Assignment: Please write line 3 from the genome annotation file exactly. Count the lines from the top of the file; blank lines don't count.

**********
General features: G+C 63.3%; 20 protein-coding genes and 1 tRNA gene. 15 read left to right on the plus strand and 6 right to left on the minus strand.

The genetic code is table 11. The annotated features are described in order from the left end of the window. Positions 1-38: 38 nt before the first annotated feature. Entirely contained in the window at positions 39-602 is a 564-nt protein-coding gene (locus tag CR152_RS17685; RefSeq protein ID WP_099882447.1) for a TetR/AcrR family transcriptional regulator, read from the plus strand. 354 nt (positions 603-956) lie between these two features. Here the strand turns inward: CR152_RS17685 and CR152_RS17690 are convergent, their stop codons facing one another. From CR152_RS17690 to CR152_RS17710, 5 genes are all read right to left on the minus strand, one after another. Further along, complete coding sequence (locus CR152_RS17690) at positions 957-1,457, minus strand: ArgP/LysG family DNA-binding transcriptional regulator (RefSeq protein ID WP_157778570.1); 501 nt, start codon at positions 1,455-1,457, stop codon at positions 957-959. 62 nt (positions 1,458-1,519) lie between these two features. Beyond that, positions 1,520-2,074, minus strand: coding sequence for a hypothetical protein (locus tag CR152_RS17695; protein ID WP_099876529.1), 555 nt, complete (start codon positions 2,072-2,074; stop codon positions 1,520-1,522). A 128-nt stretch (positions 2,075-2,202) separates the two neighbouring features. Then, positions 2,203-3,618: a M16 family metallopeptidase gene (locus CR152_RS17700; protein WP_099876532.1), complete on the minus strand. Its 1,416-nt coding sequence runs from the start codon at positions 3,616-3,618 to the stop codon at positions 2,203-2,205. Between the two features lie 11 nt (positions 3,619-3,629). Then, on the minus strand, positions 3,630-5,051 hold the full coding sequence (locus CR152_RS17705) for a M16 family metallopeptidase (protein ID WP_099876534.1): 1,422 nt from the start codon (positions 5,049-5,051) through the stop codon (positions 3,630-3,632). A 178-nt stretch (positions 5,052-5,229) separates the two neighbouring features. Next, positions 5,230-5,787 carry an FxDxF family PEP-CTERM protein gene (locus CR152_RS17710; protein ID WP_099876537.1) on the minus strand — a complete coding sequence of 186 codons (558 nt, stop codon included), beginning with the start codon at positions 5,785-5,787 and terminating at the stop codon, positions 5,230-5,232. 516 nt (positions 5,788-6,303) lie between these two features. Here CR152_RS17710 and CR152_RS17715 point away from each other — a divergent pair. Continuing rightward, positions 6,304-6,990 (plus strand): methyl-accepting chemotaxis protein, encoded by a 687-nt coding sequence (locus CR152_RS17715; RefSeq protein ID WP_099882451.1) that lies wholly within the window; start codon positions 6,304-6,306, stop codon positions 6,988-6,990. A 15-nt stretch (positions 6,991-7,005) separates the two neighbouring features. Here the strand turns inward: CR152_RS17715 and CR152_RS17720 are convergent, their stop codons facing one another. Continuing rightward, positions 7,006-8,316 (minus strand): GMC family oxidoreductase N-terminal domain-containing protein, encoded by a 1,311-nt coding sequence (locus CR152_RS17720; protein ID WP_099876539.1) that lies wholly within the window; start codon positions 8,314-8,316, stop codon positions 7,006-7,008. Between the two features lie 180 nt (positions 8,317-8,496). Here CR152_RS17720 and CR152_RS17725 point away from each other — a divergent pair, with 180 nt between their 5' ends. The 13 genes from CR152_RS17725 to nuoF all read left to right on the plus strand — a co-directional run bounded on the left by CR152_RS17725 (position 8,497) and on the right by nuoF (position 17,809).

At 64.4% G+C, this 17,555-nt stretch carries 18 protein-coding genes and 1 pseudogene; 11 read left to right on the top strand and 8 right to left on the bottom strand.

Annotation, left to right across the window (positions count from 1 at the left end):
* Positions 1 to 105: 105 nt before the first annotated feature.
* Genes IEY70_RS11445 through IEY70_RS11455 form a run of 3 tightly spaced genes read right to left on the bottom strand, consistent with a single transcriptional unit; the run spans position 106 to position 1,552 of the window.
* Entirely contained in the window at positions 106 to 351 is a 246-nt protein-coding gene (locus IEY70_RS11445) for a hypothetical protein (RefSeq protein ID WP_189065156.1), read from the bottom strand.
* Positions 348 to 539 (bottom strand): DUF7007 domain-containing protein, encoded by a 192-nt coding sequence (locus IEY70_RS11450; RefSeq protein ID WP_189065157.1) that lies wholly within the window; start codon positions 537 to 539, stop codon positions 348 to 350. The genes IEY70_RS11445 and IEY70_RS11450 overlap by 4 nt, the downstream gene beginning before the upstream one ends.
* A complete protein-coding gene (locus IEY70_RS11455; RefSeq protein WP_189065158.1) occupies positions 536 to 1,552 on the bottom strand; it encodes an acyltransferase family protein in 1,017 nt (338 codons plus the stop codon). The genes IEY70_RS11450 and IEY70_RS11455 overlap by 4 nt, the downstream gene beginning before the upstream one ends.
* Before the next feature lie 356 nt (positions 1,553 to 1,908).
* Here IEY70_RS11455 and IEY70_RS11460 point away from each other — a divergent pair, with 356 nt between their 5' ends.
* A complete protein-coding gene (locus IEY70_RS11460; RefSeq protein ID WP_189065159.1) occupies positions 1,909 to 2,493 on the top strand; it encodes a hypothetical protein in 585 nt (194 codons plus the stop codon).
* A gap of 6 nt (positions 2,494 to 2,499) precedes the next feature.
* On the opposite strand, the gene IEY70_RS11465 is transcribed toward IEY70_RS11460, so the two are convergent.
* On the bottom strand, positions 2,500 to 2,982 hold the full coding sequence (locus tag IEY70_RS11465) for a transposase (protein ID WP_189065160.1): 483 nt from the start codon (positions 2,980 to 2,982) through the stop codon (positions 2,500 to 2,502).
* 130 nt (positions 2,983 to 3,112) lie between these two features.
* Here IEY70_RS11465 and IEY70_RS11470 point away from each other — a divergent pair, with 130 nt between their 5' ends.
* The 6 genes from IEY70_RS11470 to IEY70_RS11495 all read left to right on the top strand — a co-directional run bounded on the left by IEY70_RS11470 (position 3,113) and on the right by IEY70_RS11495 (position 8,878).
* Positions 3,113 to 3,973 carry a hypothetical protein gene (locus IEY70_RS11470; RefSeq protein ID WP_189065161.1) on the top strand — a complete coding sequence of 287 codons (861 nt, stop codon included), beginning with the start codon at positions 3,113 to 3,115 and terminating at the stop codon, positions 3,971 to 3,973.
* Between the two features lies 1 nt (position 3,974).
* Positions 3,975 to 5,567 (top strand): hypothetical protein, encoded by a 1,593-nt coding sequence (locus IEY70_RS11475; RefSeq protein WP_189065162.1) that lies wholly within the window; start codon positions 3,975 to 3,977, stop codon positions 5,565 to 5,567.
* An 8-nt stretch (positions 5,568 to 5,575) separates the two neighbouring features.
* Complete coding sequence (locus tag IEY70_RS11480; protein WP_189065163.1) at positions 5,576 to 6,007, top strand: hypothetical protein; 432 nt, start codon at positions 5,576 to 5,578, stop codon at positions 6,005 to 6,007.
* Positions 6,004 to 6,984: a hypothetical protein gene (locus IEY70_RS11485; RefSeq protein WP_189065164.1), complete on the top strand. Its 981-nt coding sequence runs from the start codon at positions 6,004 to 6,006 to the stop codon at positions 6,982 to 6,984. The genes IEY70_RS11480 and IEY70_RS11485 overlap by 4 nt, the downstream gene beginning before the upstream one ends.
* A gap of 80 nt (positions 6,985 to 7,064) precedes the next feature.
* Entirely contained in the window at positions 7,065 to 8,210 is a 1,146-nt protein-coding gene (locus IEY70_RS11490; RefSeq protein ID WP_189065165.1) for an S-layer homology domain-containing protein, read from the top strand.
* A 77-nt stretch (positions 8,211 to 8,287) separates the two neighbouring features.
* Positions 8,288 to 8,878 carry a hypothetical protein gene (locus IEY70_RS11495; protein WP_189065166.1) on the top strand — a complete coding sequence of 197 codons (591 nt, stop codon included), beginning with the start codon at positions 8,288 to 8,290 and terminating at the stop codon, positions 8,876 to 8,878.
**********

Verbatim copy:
At 64.4% G+C, this 17,555-nt stretch carries 18 protein-coding genes and 1 pseudogene; 11 read left to right on the top strand and 8 right to left on the bottom strand.